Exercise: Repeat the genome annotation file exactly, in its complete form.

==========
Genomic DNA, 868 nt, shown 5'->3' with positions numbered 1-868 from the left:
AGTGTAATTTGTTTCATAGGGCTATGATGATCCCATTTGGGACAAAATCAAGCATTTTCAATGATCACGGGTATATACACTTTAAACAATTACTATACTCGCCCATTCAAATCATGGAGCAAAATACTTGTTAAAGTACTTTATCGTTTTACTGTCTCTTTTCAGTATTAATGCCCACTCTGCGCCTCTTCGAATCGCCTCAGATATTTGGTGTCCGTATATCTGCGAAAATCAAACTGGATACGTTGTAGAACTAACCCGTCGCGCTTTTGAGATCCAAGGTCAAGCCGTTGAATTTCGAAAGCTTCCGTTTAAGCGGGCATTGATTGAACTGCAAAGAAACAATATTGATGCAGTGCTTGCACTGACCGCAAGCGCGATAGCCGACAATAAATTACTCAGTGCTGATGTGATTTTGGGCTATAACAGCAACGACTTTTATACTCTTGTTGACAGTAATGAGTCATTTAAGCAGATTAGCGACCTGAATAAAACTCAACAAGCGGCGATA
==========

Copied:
Genomic DNA, 868 nt, shown 5'->3' with positions numbered 1-868 from the left:
AGTGTAATTTGTTTCATAGGGCTATGATGATCCCATTTGGGACAAAATCAAGCATTTTCAATGATCACGGGTATATACACTTTAAACAATTACTATACTCGCCCATTCAAATCATGGAGCAAAATACTTGTTAAAGTACTTTATCGTTTTACTGTCTCTTTTCAGTATTAATGCCCACTCTGCGCCTCTTCGAATCGCCTCAGATATTTGGTGTCCGTATATCTGCGAAAATCAAACTGGATACGTTGTAGAACTAACCCGTCGCGCTTTTGAGATCCAAGGTCAAGCCGTTGAATTTCGAAAGCTTCCGTTTAAGCGGGCATTGATTGAACTGCAAAGAAACAATATTGATGCAGTGCTTGCACTGACCGCAAGCGCGATAGCCGACAATAAATTACTCAGTGCTGATGTGATTTTGGGCTATAACAGCAACGACTTTTATACTCTTGTTGACAGTAATGAGTCATTTAAGCAGATTAGCGACCTGAATAAAACTCAACAAGCGGCGATA